The IMF is working to address the risk of default in nations facing debt distress. Under its IDA programme it has established a Sustainable Development Finance Policy (SDFP). Under this initiative they will engage with the non-Paris Club — the so-called emerging donors - to help restructure African nations’ debts where possible, and to ensure they remain eligible beneficiaries of IDA funding.


While you will never hear them speak of conditionalities, the IMF intends to use the next two years to push for measurable progress in the policy actions needed for debt sustainability. In instances where there is no measurable progress, they will reduce the allocation for the third year. Constructive engagement between the IMF and the governments of Ghana and Gabon have resulted in measures to successfully reduce their debt burdens in recent years, while the merry dance that has played out between the Government of Zambia and the IMF has failed to achieve the same results. Zambia’s external debt stock today stands at more than $19billion (a debt to GDP of 74%). It stood at just $3bn in 2008. 

Structural and governance constraints


The fact that nations face the prospect of another debt crisis less than two decades after HIPC debt relief was granted, is a reminder that structural and governance issues still pose a challenge on the continent. Domestic resource mobilization, through efficient tax revenue collection and domestic financial markets, forms an important part of the solution. 


Combating illicit financial flows and strengthening natural resource governance, is important too. And finally, accountability. We have to address the fact that governments can borrow billions of dollars on the Eurobond market with little or no accountability regarding the use of the proceeds, as Andrew Roche points out in his article published on 17th October 2019 in the FT.


So, what needs to happen next?

Firstly, African governments must stop denying that a problem exists.  Secondly, when issuing bonds, they should present full prospectuses, identifying clearly how the funds will be spent. The ‘don’t ask, don’t tell’ approach cited by Roche which characterises most bond issuances is irresponsible, and in the case of the Mozambican example I cited above, damn right criminal.  All revenue raises should be subjected to parliamentary scrutiny and to ESG performance principles, to ensure that the proceeds are invested in areas that generate improved performance at low risk and conform with environmental and social impact criteria. Such scrutiny should be rewarded with improved risk ratings for the nation.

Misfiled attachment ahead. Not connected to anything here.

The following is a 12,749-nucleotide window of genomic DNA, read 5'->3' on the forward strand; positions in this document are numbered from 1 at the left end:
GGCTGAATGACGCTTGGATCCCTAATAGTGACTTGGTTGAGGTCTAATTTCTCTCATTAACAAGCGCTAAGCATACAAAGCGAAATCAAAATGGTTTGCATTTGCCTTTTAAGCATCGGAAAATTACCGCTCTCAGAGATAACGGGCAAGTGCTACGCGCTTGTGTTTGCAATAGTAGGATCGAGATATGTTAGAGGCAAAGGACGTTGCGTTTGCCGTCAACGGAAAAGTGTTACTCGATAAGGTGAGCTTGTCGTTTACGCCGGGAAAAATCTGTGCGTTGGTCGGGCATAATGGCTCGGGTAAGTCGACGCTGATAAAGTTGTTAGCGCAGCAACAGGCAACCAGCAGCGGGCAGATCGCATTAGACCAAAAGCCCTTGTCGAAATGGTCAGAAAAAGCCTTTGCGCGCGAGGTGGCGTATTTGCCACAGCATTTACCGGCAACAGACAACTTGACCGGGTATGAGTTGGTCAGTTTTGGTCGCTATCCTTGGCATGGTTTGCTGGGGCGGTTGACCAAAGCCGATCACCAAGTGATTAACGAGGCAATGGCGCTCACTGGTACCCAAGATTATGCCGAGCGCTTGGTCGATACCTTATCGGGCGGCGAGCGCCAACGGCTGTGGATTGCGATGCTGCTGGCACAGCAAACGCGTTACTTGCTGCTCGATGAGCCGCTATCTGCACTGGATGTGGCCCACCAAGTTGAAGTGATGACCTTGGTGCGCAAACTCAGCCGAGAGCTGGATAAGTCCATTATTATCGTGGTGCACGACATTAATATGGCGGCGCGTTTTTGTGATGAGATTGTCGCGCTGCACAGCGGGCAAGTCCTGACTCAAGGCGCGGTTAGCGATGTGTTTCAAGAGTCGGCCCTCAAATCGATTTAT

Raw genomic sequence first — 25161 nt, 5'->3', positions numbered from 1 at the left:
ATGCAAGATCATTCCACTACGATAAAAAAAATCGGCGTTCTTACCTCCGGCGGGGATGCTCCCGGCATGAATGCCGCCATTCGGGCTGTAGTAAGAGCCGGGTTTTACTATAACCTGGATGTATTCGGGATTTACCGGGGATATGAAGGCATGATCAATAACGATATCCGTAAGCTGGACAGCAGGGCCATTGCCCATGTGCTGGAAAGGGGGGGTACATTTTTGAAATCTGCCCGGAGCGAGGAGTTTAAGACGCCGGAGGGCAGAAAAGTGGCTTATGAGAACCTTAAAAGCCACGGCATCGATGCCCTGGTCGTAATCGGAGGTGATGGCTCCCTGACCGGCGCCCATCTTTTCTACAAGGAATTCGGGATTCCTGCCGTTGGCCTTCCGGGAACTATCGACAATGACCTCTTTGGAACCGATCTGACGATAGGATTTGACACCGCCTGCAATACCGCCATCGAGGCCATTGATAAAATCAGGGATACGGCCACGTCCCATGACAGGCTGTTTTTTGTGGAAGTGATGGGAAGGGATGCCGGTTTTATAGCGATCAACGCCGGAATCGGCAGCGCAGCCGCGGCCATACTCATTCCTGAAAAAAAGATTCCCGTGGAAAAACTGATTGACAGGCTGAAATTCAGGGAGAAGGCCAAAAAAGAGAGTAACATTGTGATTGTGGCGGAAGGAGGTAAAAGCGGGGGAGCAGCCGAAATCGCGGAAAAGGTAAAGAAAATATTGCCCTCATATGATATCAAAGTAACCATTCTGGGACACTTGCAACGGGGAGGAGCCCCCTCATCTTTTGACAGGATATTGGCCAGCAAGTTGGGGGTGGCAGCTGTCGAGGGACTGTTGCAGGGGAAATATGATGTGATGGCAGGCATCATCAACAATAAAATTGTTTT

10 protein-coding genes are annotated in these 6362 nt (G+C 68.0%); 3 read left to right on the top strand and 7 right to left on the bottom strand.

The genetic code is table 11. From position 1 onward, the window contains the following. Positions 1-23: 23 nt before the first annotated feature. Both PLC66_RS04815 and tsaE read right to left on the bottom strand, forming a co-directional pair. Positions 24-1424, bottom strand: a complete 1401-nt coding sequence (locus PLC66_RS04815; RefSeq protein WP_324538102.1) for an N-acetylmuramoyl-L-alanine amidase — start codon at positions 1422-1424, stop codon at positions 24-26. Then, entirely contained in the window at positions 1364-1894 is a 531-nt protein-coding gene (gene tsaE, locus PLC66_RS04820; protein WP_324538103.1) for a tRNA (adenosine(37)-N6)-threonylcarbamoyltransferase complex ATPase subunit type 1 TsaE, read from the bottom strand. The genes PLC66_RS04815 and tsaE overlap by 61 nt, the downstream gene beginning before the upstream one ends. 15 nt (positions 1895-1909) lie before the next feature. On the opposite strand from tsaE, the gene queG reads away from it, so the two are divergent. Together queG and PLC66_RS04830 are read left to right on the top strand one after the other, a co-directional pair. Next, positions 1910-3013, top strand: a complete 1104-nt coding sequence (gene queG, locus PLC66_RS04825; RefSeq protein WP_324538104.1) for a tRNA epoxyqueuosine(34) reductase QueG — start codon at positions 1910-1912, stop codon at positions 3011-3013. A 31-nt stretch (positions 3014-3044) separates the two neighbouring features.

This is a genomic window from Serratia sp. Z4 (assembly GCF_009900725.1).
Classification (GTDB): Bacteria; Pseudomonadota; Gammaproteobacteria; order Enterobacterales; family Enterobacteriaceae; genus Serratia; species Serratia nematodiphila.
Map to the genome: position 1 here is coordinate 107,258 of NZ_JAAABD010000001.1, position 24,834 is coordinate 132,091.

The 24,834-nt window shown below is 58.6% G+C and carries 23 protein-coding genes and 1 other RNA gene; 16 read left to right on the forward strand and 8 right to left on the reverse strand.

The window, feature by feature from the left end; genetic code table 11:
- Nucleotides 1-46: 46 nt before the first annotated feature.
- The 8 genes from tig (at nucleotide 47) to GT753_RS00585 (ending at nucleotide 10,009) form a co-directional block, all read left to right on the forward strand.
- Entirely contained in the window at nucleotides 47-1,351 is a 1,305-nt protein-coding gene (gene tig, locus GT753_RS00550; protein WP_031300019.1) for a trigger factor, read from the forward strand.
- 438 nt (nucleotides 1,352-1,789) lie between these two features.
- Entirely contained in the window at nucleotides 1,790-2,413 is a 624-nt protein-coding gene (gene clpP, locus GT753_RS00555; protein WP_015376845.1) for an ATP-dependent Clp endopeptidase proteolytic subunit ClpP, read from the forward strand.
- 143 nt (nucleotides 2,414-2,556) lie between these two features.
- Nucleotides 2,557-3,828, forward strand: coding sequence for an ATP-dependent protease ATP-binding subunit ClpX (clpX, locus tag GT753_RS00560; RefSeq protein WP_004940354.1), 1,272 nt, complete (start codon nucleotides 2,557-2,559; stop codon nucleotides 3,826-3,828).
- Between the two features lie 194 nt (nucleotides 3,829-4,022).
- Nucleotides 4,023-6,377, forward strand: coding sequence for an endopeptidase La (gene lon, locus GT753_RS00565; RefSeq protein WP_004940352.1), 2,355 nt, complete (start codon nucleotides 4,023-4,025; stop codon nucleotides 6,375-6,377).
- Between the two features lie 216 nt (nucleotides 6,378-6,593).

For their part, issuers should be obligated to reveal the full costs of a transaction, including the costs of the underlying goods (in the case of Mozambique, the real cost of the tuna fishing fleet, and the cost of the inducements also!). Nor is the full cost limited to items appearing on the balance sheet. As Sylma Du Plessis, partner at Alkebulan reminds us, ‘many deals are structured in such a way that commitments are given off the balance sheet, whether through direct government guarantees or indirect take or pay offtake arrangements, such as power purchase agreements that place commitments directly or indirectly on the State (as in the case of Eskom in South Africa).


The role of the World Bank (IFC and MIGA) in structuring and insuring credit must improve also. These institutions often provide credit support to banks where most of the value ends up with the banks, not the country itself - in particular with difficult-to-price derivatives that get guaranteed by insurance companies and MIGA and are not always priced appropriately based on market prices, leading to significant mark to market gains for banks and limiting the credit lines available to countries.  


And finally, industry should take note  that high  levels of debt distress leads governments to  introduce new taxes (in 2019 the Zambian government has attempted to introduce a new sales tax),  or to pursue arbitrary and discriminatory enforcement of regulations aimed at  raising the funds they need to bridge the deficit. In such instances, companies would be wise to anticipate regulatory shifts and to work with industry peers to proactively raise and resolve concerns, while presenting feasible alternatives. Saying nothing and doing nothing is an act of sabotage.